The planning system has been getting worse for years and shows no signs of reform, delegates heard at the latest UK Prop Social event.

Cliff Dare, chief operating officer and head of real estate at Harwell Campus, was responding to a question about whether the planning system is too focused on residential rather than commercial development.

Speaking to almost 100 people attending the online event online on Tuesday, June 30, as news was coming through of Prime Minister Boris Johnson’s Build Build Build programme, Mr Dare said: “Every year planning has got more complex, more expensive, longer, throughout my career.

“I have seen no on-the-ground evidence of planning reform at all. The private sector is pretty much to blame. All the good planners were nicked by the private sector over the last 15 years, coupled with the degrading of (local government) pensions and what have you.

“People are not of the requisite quality – sat in local authorities – to take decisions.

“I see no reform, I think the need for it is desperate and whilst we have never not got a consent we wanted at Harwell, it’s a journey that is unnecessarily torturous, in my opinion.”

The webinar, Catching The Business Park Bounce, chaired by UK Property Forums managing director Matthew Battle, looked at whether low density out-of-town parks would, in future, be favoured over more dense town centres.

Questions were submitted throughout the event. James Raven, chief executive of Arlington, responding to questions about the Government’s Build Build Build agenda and whether there is any hope of filling space at Thames Valley Park, indicated that the best parks will succeed.

He said: “This all flows through to quality – the best connected, best amenitised, best managed environments winning out and those that are ultimately more fragmented, not as well located, not as accessible, not as well amenitised, will continue to be a challenge.

He argued that allowing office space to become residential has led to a better supply/demand dynamic and as well as growth in both rents and levels of investment.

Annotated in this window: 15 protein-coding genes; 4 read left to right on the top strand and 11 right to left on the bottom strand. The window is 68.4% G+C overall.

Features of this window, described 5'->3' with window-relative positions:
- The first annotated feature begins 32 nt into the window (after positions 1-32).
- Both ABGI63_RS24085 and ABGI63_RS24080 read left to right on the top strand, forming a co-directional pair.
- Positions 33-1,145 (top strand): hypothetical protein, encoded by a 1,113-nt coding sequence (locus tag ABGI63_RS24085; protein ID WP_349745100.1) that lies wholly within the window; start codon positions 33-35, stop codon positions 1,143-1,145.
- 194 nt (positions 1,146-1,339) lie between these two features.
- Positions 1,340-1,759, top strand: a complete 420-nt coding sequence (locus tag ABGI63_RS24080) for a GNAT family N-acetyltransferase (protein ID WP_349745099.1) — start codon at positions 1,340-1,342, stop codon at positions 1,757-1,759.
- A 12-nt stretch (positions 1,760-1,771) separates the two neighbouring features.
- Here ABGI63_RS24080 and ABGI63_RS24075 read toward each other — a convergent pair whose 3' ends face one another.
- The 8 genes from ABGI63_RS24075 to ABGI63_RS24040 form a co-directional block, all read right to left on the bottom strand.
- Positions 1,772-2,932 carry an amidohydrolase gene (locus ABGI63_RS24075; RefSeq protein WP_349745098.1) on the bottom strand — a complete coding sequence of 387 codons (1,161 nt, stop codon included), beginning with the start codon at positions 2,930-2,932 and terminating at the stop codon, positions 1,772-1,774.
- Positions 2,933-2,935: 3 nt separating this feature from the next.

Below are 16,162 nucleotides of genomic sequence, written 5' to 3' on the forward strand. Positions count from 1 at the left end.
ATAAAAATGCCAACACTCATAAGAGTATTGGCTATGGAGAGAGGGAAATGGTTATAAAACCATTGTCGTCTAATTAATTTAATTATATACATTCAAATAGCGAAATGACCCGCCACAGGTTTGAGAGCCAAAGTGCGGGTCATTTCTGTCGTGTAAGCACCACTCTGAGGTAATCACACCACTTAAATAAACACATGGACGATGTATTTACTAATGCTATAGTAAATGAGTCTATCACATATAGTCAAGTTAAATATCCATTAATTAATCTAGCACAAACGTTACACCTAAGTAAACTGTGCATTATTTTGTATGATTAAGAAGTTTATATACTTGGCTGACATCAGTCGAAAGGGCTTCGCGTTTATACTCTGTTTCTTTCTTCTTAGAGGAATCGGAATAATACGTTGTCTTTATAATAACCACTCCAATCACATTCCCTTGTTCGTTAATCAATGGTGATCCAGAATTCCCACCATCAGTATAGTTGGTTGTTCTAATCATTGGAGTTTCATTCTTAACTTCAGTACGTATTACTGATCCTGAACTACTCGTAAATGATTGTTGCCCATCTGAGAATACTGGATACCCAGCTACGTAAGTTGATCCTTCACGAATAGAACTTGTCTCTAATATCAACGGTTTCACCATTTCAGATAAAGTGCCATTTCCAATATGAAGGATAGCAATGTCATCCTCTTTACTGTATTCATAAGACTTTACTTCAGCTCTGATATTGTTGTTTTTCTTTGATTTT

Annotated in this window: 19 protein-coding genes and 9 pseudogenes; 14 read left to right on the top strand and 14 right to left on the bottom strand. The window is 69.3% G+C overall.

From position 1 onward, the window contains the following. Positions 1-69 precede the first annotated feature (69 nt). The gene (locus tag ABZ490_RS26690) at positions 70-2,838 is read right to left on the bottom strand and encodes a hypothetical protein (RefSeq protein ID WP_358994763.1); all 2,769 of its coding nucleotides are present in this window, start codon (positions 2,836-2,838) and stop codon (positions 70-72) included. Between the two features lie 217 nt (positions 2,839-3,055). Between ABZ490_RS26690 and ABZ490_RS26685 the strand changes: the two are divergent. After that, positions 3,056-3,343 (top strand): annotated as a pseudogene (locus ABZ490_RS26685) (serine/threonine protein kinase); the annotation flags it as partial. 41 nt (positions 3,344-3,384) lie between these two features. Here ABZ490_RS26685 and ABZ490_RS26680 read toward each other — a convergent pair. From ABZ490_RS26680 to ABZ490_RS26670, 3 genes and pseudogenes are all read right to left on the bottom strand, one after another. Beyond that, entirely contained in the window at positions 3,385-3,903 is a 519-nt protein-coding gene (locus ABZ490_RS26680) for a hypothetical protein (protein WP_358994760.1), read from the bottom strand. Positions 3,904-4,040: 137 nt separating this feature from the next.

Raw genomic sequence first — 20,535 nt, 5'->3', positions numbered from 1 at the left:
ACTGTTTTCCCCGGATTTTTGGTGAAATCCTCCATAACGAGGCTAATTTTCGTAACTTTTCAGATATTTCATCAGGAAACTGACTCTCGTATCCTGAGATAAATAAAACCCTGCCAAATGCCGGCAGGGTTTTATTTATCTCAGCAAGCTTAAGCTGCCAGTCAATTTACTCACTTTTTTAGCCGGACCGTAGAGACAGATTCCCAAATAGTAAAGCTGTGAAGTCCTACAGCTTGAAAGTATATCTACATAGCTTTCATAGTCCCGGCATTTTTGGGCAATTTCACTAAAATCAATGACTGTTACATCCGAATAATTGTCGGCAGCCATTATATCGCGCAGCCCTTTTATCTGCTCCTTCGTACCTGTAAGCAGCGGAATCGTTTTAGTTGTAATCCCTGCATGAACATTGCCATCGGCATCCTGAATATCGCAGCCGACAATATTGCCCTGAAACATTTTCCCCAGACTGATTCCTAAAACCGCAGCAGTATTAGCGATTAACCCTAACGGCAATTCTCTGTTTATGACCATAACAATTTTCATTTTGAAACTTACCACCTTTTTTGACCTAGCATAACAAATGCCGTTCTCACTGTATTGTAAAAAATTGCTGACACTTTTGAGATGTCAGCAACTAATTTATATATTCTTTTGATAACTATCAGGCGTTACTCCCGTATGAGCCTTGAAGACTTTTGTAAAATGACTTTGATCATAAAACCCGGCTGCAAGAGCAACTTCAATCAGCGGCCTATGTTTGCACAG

He added: “If you think where rents were 25 years ago, in real terms of office accommodation in our market, it is incredibly cheap.

“It’s so cheap to occupy and it’s only really the last three, four, five years that those dynamics have allowed the rental growth so I think that, ultimately, it’s going to take a while to flow through before anything can get off the ground. So I don’t see anything happening immediately.”

Earlier, Philip Campbell, MEPC commercial director who oversees Milton Park, said it was already moving towards less of a 9am-5pm park and more a 24/7 environment.

He added: “What I think is coming out of Covid is the acceleration of a lot of trends we were already seeing. I think the pace at which they come forward is going to increase – flexible leases, services will become more important and amenity is going to become more important.”

He said business park owners and managers are well placed to meet the new demands.

Mr Raven said Covid-19 illustrated to people that they didn’t always need to commute but he said offices are here to stay. Benefits of working in an office, he said, include opportunities to innovate, collaborate and build culture, brand and teamwork.

And he perceived one aspect of success in the Government’s approach to Covid-19.

He said: “The problem is the one thing the Government has done such a good job of is scaring the hell out of everyone on this that it is going to be quite difficult to unscare the hell out of everyone. It’s just going to take time.”

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Image (clockwise from top left): The full panel: Philip Campbell, Cliff Dare, Charles Rowton-Lee from Savills, James Raven and Matthew Battle (centre).

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